What the numbers say: a close look at the UK’s latest House Price Indices

Have you been considering selling your house in Kent or East Sussex? With the current state of the housing market, it’s a question on many people’s minds. But before you make any decisions, it’s crucial to look at the numbers and facts. According to the Halifax, house prices in Britain saw a 1.7% increase in 2023, with the average property now costing £4,800 more than it did in December 2022. Additionally, data from Rightmove shows that average new seller asking prices have risen by 1.3% month on month, reaching £359,748. This is the largest increase in prices between December and January since 2020, although average prices are still 0.7% lower than last year. With the Bank of England governor hoping for further decreases in mortgage rates, it’s important to closely examine the UK’s House Price Indices to understand the current state of the housing market. So, let’s take a closer look.

Understanding 2023

According to Nationwide, 2023 was characterised by a sluggish housing market. Transactions dipped to approximately 10% beneath pre-pandemic numbers for the last six months, a downturn that’s largely attributed to increased borrowing costs leading to a significant fall in mortgage-involved dealings (roughly 20%). Contrarily, cash transactions have consistently outstripped pre-Covid figures.

The Halifax’s House Price Index noted an across-the-board surge in property values by 1.7% in 2023, suggesting the market overcame forecasted odds despite heightened taxes, rising inflation and broader living costs pressures. In fact, average house prices witnessed a 1.1% hike month on month in December – marking the third successive monthly elevation. In specific numbers, the standard UK house price stood at £287,105 in December 2023, rising from £282,305 in December of the preceding year.

Kim Kinnaird, director at Halifax Mortgages, acknowledged that the final quarter of the previous year experienced a positive upturn, despite preceding six straight months of property value decline from April to September.

Snapshot of 2024

Rightmove’s House Price Index reveals an early picture of 2024 showing both prospective buyers and sellers being significantly more active than the same time frame in the previous year. This increase in activity could indicate a resurgence in confidence in the property market compared to the uncertain period following the mini-Budget. The first week of 2024 experienced a 5% surge in potential buyers reaching out to estate agents about properties on the market, particularly evident in regions like London and the North East.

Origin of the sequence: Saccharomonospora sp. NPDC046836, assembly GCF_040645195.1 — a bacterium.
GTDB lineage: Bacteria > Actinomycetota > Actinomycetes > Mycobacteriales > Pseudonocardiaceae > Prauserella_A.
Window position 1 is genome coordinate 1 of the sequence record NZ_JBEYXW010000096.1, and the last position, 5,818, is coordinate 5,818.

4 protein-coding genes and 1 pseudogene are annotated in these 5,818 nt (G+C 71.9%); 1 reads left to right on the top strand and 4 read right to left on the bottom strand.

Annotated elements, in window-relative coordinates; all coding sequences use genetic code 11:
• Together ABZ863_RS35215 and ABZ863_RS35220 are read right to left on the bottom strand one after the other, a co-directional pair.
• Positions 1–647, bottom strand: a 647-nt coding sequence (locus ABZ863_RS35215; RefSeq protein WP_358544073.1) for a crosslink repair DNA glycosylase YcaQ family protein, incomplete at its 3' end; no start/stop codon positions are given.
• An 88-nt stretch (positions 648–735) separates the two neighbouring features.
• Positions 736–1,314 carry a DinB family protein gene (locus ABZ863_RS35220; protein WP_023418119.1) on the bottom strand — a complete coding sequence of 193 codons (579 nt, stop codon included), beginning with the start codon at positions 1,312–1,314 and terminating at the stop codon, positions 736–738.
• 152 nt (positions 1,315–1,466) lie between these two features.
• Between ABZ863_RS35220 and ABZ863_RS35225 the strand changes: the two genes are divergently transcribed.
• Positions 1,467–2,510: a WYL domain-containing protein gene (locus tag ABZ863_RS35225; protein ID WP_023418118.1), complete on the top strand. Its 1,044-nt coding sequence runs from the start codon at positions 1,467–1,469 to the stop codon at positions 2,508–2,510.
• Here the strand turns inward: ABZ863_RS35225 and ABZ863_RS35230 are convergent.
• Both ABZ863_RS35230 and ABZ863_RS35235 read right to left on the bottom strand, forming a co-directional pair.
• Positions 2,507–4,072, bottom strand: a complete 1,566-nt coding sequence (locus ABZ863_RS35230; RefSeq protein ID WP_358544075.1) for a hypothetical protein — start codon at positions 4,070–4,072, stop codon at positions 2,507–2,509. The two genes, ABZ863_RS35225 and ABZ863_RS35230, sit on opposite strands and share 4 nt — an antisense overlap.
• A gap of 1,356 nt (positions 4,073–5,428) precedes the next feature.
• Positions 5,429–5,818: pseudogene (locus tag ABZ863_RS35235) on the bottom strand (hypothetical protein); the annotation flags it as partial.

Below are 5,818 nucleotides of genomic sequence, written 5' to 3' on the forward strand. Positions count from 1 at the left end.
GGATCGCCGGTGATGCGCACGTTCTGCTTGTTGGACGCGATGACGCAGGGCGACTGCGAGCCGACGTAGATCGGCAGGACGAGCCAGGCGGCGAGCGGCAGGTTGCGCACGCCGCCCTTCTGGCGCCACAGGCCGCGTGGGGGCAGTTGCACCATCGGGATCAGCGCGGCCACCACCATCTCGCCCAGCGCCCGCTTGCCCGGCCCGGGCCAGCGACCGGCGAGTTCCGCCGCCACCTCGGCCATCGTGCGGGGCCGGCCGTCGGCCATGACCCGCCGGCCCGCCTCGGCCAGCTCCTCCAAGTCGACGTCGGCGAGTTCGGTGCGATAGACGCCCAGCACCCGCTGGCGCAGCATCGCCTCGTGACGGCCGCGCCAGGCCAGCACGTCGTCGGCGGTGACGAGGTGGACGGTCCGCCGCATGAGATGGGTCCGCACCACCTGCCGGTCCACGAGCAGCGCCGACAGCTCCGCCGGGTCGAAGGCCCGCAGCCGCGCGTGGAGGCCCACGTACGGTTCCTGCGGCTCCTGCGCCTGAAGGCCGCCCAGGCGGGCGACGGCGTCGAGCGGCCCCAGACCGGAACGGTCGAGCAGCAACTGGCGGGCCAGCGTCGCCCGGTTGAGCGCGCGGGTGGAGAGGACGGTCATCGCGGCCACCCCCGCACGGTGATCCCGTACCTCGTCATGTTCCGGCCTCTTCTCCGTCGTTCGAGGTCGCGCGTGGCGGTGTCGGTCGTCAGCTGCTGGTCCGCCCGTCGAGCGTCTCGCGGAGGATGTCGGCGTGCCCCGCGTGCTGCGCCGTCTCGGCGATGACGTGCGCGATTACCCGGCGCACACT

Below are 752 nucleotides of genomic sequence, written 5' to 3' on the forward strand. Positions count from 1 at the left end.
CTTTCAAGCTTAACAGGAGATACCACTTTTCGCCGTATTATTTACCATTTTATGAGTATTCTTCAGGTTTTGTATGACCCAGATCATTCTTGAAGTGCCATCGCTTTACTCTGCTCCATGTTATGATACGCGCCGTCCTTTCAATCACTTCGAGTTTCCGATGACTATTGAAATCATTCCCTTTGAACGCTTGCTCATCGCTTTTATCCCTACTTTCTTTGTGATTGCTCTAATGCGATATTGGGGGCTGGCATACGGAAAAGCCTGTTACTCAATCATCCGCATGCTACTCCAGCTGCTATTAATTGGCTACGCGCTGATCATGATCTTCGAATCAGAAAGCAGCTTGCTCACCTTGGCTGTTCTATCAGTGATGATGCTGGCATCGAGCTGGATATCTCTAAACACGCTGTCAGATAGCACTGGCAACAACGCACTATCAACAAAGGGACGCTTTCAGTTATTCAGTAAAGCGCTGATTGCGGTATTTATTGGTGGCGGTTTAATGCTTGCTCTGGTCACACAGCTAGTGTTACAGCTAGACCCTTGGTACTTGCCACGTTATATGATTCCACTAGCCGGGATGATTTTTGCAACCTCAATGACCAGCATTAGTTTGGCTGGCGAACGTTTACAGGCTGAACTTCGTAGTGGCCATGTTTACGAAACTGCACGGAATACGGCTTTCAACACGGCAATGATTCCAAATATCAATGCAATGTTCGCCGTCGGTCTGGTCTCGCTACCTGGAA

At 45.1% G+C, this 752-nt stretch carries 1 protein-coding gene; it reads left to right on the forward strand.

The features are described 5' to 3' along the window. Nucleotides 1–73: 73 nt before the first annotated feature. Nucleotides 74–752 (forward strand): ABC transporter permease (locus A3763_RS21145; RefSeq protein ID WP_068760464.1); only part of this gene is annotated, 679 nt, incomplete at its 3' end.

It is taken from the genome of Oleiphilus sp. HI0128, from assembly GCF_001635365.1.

There’s also been a 15% increase in new listings coming to the market since the beginning of last year, boosted by a record number of properties being listed on Rightmove on Boxing Day. The highest influx of new properties came from the North East and South West regions, providing a wider selection for the influx of new buyers. However, there is still no surplus of available properties, with the overall inventory sitting just 1% above the average market levels observed in 2019. Despite this uptick in buyer activity, it remains crucial for sellers to remain competitive in their pricing strategies due to the increasing number of listings exceeding the rise in buyer enquiries.

From 27 December onwards, nine out of ten of Rightmove’s busiest days were due to prospective buyers starting the process of securing a Mortgage in Principle. This determines the amount they could potentially borrow from lenders and, therefore, the range of properties within their budget. January looks set to be the most active month for securing a Mortgage in Principle via Rightmove since the service’s inception in 2022. Although we are in the early days of 2024, these figures suggest that future movers are already starting to set their budgets and plans in motion.

The governor of the Bank of England expressed optimism for the continuation of falling mortgage rates when addressing MPs recently. Andrew Bailey, in his discussion with the Treasury Committee, acknowledged that significant shifts in market interest rates over recent months have led to lower mortgage costs. Despite increasing interest rates, Bailey reassured that the financial sector remains stable. However, he highlighted the potential risk from the conflict in the Middle East, should it lead to escalating energy costs. Several economists are forecasting a decline in UK inflation to around 2% in the forthcoming months, which could potentially afford the Bank of England some flexibility to reduce interest rates.

Closer to home

If you’re thinking of selling your home in any of the areas we cover (Tunbridge Wells, Rusthall, Langton Green, Southborough, Pembury, Hawkenbury, Tonbridge, Groombridge, Hartfield, Withyham, Forest Row, Edenbridge, Crowborough or Uckfield and want to understand how this all translates to the local property market and especially your property, give our team at KMJ Property a call on 01892 515188 / 01342 824824.